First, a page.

The Cleveland Teachers Union is strenuously objecting to the implementation of a basic dress code and other changes at 23 failing public schools.
Union leaders hope 1,500 teachers will show up at a Tuesday night school board meeting to protest “corrective action plans” at the nearly two dozen schools targeted for turnarounds, The Plain Dealer reports.
The dress codes are very simple. For example, the new dress code at one of the 23 schools is: “Model respect and appropriate behavior for students, dress professionally (e.g., no jeans or sweat pants except on designated days) and treat students respectfully and positively.”
Michelle Pierre-Farid, the district’s chief academic officer, explained that most teachers won’t have to adjust their wardrobes to meet this new standard.
However, Pierre-Farid said, she and other school district officials have seen some teachers lounging into work wearing jeans, T-shirts and the like on ordinary workdays.
Once, Pierre-Farid remembered, she saw a teacher wearing a T-shirt emblazoned with a beer can. On other occasions, she has seen impressively short skirts and feet festooned with flip-flops.
Students already have a dress code, Pierre-Farid noted.
“To say that we will dress professionally as well is not too much to ask for,” she told The Plain Dealer.
Union bosses disagree. They complain that teacher dress codes and other new rules will “deprofessionalize” teachers.
Yes, teachers shouldn’t dress like slobs, union president David Quolke admitted. At the same time, “it isn’t a pervasive problem,” he told The Plain Dealer.
Shari Obrenski, a Cleveland Teachers Union vice president, called the simple dress code “insulting.”
“There are ways to do it with treating adult professionals like adult professionals,” she told the newspaper.
Obrenski also suggested that students don’t need any sort of dress code, either.
“It is not a productive use of my time,” the teacher and union administrator claimed.
Jillian Ahrens, another union vice president, said the transformations of failing schools should be focused on students, not on teachers.
“We believe that corrective action plans should be about academic achievement,” Ahrens told The Plain Dealer.
Teachers union honchos are also complaining about new rules that require teachers to interact occasionally with students’ families, find ways to boost family participation in students’ lives and file lesson plans with school principals prior to teaching the lessons.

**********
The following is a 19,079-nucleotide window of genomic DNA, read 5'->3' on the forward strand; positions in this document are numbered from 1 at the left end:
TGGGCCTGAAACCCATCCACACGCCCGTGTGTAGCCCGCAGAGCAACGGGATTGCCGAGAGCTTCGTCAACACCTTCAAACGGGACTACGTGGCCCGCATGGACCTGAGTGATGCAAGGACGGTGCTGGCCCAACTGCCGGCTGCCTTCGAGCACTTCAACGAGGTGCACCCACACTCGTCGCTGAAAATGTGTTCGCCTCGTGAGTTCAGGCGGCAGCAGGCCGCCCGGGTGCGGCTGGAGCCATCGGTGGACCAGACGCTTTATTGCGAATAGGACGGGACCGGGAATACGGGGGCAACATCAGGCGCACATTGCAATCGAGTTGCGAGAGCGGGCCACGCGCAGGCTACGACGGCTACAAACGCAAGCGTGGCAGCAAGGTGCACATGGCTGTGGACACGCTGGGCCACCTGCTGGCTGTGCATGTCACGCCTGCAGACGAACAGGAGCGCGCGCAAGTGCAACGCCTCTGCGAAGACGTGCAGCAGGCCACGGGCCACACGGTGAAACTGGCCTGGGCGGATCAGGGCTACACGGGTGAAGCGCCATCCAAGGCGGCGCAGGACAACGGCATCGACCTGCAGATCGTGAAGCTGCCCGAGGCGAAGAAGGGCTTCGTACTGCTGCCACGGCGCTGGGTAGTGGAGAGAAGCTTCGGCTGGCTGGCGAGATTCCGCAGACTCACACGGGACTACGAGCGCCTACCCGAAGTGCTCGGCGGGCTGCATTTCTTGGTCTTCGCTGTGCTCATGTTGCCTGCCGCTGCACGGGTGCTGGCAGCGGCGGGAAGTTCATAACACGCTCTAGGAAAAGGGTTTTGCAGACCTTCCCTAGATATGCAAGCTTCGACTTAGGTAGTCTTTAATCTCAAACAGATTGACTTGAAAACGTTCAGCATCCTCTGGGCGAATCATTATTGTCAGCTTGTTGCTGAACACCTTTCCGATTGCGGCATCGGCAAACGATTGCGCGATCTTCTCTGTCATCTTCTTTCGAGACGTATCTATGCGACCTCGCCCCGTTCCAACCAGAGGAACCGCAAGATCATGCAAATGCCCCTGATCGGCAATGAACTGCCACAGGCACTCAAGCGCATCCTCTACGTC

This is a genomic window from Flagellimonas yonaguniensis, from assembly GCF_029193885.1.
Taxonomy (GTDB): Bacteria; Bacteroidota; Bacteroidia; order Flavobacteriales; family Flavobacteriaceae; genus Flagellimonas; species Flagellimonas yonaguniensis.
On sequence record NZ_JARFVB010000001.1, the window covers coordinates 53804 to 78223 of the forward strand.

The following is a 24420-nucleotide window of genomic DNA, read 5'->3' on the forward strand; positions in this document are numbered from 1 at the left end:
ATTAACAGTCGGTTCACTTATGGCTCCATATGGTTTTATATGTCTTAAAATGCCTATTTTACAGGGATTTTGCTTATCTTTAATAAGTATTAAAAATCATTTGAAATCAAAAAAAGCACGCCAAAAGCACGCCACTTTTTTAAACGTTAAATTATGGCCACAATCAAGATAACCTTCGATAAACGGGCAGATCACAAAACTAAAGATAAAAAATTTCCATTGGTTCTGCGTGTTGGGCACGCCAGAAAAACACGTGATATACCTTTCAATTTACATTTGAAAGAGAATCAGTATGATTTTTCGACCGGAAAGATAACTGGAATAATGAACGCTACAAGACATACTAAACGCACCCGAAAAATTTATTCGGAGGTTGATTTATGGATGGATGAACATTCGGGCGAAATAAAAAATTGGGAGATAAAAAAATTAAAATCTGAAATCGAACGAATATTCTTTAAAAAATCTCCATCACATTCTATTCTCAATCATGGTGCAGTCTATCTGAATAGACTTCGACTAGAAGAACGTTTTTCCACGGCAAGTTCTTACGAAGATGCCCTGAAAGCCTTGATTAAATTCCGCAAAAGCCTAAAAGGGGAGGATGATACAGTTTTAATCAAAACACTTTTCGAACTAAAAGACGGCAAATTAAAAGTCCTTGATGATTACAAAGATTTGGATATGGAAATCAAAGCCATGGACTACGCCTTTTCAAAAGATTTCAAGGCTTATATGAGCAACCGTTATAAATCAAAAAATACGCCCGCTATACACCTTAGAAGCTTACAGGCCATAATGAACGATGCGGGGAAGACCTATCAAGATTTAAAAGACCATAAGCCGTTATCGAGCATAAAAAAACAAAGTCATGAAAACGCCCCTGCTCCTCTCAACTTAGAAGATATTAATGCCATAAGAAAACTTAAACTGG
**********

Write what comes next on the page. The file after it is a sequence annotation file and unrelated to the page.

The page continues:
All of these new procedures at Cleveland’s worst taxpayer-funded schools are burdensome to teachers, union leaders gripe.
“It’s about compliance, compliance, compliance,” Obrenski, the union vice president, griped.
Pierre-Farid, the district official, said school officials believe union leaders are reacting unreasonably to the changes.
“The things we’re asking of our teachers is no different from what happens in other districts,” she told The Plain Dealer.
“Most of our teachers want to do this,” the administrator added. “Most of our teachers want our kids to improve.”
Kerfuffles involving dress codes for teachers and greatly dismayed teachers union leaders arise fairly regularly across the country.
In August 2013, for example, the Little Rock, Ark. school district announced a dress code that would require teachers to wear underwear. Every single day. Female teachers would have to wear bras, too. And the very worst of all: No spandex. Then, this January, the Arkansas Department of Education voted to assume control over management of the school district. (RELATED: State Takes Over Arkansas School District That Had To Make Teachers Wear Underwear)
In January 2014, the school board in the most populous county in West Virginia attempted to institute a teacher dress code banning strapless dresses, low-cut blouses, blue jeans and spandex. Conspicuous tattoos and facial piercings were also slated to become verboten. (RELATED: West Va. Teachers Union Insists On Constitutional Right To Wear Spandex, Short Skirts)